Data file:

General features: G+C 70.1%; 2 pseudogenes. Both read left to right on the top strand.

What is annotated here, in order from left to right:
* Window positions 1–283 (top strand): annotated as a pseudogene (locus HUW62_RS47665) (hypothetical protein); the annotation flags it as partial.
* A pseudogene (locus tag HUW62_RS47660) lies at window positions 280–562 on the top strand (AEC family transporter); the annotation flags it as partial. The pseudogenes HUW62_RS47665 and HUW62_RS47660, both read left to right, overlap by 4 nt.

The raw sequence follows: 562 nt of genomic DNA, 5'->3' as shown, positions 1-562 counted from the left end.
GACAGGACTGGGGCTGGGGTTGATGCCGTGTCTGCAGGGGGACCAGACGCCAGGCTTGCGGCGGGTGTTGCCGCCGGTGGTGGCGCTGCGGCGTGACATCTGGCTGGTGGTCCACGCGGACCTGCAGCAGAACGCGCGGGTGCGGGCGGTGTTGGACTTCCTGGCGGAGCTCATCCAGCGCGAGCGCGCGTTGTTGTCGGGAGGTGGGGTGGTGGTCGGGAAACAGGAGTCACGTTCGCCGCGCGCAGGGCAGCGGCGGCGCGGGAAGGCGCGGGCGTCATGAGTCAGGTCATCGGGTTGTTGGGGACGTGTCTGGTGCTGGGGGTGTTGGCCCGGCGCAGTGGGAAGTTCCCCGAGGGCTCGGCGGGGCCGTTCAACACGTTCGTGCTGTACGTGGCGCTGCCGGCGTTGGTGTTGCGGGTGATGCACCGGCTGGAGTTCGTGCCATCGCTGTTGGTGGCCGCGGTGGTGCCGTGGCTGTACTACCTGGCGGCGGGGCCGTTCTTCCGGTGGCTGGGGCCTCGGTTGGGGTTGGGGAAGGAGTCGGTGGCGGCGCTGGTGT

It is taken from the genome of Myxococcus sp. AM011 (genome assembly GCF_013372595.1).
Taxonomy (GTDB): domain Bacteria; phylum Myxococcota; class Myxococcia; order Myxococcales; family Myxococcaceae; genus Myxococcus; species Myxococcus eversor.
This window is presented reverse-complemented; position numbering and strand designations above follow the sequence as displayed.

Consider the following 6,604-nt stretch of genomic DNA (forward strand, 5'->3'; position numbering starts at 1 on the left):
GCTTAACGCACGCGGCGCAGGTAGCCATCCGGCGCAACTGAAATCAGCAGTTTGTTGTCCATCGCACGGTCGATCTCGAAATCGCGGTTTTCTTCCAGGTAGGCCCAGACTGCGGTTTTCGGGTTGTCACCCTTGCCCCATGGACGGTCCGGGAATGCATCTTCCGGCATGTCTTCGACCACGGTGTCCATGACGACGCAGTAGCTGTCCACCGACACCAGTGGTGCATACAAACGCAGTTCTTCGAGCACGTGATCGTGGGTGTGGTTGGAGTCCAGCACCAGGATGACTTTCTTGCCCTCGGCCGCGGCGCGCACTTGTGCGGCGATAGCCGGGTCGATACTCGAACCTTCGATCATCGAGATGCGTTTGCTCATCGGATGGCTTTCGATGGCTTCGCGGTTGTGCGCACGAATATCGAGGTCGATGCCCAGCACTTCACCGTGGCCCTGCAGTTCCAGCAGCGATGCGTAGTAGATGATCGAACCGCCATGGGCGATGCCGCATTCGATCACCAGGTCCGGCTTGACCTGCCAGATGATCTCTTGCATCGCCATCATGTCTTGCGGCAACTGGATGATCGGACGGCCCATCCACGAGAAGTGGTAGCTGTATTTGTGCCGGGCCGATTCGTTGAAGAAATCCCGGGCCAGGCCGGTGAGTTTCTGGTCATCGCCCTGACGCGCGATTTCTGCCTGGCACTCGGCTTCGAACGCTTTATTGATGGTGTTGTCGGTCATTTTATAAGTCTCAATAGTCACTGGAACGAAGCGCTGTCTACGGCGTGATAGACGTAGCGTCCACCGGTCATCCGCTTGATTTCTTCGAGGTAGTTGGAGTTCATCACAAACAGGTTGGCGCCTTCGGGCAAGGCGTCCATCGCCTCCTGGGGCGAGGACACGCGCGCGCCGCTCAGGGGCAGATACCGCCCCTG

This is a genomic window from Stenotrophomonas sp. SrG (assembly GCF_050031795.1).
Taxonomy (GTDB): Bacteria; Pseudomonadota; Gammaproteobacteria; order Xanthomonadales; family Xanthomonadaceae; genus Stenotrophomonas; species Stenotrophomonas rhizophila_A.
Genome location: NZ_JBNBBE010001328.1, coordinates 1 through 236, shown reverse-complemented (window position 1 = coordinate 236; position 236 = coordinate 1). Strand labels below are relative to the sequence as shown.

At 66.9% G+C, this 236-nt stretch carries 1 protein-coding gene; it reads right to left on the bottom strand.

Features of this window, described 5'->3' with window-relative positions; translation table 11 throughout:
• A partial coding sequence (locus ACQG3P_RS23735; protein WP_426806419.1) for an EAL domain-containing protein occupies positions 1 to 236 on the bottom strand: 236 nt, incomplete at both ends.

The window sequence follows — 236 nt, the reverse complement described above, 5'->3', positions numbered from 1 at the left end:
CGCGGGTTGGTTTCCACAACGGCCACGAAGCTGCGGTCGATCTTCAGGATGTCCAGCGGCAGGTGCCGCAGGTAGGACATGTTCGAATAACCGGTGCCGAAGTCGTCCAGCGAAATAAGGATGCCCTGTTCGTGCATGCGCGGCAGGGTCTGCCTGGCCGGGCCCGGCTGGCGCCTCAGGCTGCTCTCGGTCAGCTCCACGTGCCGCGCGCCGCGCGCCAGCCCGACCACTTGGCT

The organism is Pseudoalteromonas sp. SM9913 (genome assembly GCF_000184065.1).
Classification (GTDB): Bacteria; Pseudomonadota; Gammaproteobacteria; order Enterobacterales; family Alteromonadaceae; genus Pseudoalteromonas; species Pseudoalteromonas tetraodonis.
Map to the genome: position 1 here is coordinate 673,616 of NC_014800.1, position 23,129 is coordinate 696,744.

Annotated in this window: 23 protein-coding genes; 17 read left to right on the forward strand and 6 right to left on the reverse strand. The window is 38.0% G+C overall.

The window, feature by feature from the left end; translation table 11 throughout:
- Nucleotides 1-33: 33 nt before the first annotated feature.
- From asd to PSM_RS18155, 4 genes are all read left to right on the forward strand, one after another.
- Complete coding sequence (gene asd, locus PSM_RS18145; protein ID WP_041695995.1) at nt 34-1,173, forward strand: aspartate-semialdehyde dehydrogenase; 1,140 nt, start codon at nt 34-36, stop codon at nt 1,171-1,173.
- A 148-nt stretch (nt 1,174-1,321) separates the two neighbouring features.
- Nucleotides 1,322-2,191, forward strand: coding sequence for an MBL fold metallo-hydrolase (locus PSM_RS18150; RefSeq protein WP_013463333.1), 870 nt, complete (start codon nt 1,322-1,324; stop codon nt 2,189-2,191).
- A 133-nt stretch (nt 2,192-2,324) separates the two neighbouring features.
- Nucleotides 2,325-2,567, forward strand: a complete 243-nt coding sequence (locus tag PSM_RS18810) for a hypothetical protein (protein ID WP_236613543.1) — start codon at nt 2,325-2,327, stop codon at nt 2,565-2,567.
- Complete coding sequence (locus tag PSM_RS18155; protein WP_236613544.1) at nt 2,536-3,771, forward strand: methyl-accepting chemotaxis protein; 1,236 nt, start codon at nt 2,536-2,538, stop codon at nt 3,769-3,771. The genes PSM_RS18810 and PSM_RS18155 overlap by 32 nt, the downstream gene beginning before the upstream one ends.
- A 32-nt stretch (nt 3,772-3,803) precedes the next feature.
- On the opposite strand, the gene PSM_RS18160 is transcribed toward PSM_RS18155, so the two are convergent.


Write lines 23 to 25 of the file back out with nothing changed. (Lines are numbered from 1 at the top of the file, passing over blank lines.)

Annotated in this window: 23 protein-coding genes; 17 read left to right on the forward strand and 6 right to left on the reverse strand. The window is 38.0% G+C overall.

The window, feature by feature from the left end; translation table 11 throughout:
- Nucleotides 1-33: 33 nt before the first annotated feature.